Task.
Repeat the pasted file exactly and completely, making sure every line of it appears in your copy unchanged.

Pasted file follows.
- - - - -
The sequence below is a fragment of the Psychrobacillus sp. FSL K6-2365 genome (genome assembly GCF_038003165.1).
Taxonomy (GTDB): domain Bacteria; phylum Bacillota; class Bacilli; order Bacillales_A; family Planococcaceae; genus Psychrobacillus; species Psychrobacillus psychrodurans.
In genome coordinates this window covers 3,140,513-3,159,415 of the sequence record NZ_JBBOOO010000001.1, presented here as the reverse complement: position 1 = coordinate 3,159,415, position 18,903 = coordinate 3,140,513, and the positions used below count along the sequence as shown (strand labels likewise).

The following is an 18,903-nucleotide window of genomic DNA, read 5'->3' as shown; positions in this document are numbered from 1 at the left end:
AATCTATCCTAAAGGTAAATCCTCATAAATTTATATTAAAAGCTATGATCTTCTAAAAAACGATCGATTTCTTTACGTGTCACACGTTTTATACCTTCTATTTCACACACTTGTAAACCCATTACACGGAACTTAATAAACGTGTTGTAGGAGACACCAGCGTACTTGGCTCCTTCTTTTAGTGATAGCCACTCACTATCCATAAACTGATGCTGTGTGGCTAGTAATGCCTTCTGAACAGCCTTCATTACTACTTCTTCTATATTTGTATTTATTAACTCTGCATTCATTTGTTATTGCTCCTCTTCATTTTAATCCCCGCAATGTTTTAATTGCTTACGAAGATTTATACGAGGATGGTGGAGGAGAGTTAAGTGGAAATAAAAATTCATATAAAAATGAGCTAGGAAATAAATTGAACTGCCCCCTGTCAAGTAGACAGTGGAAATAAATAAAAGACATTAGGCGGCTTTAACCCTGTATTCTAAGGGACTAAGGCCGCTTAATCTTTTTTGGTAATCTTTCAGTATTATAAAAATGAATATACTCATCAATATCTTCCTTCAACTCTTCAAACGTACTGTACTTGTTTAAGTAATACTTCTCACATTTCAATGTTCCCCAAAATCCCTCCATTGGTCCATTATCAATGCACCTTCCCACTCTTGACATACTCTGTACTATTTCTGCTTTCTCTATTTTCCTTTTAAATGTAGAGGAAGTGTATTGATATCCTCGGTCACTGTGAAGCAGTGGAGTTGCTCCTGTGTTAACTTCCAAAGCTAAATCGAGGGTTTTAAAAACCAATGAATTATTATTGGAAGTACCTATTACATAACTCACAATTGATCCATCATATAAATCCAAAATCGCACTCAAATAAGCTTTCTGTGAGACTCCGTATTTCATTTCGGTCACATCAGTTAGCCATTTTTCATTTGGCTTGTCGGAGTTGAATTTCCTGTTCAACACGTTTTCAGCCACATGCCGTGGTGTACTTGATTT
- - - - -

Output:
The sequence below is a fragment of the Psychrobacillus sp. FSL K6-2365 genome (genome assembly GCF_038003165.1).
Taxonomy (GTDB): domain Bacteria; phylum Bacillota; class Bacilli; order Bacillales_A; family Planococcaceae; genus Psychrobacillus; species Psychrobacillus psychrodurans.
In genome coordinates this window covers 3,140,513-3,159,415 of the sequence record NZ_JBBOOO010000001.1, presented here as the reverse complement: position 1 = coordinate 3,159,415, position 18,903 = coordinate 3,140,513, and the positions used below count along the sequence as shown (strand labels likewise).

The following is an 18,903-nucleotide window of genomic DNA, read 5'->3' as shown; positions in this document are numbered from 1 at the left end:
AATCTATCCTAAAGGTAAATCCTCATAAATTTATATTAAAAGCTATGATCTTCTAAAAAACGATCGATTTCTTTACGTGTCACACGTTTTATACCTTCTATTTCACACACTTGTAAACCCATTACACGGAACTTAATAAACGTGTTGTAGGAGACACCAGCGTACTTGGCTCCTTCTTTTAGTGATAGCCACTCACTATCCATAAACTGATGCTGTGTGGCTAGTAATGCCTTCTGAACAGCCTTCATTACTACTTCTTCTATATTTGTATTTATTAACTCTGCATTCATTTGTTATTGCTCCTCTTCATTTTAATCCCCGCAATGTTTTAATTGCTTACGAAGATTTATACGAGGATGGTGGAGGAGAGTTAAGTGGAAATAAAAATTCATATAAAAATGAGCTAGGAAATAAATTGAACTGCCCCCTGTCAAGTAGACAGTGGAAATAAATAAAAGACATTAGGCGGCTTTAACCCTGTATTCTAAGGGACTAAGGCCGCTTAATCTTTTTTGGTAATCTTTCAGTATTATAAAAATGAATATACTCATCAATATCTTCCTTCAACTCTTCAAACGTACTGTACTTGTTTAAGTAATACTTCTCACATTTCAATGTTCCCCAAAATCCCTCCATTGGTCCATTATCAATGCACCTTCCCACTCTTGACATACTCTGTACTATTTCTGCTTTCTCTATTTTCCTTTTAAATGTAGAGGAAGTGTATTGATATCCTCGGTCACTGTGAAGCAGTGGAGTTGCTCCTGTGTTAACTTCCAAAGCTAAATCGAGGGTTTTAAAAACCAATGAATTATTATTGGAAGTACCTATTACATAACTCACAATTGATCCATCATATAAATCCAAAATCGCACTCAAATAAGCTTTCTGTGAGACTCCGTATTTCATTTCGGTCACATCAGTTAGCCATTTTTCATTTGGCTTGTCGGAGTTGAATTTCCTGTTCAACACGTTTTCAGCCACATGCCGTGGTGTACTTGATTT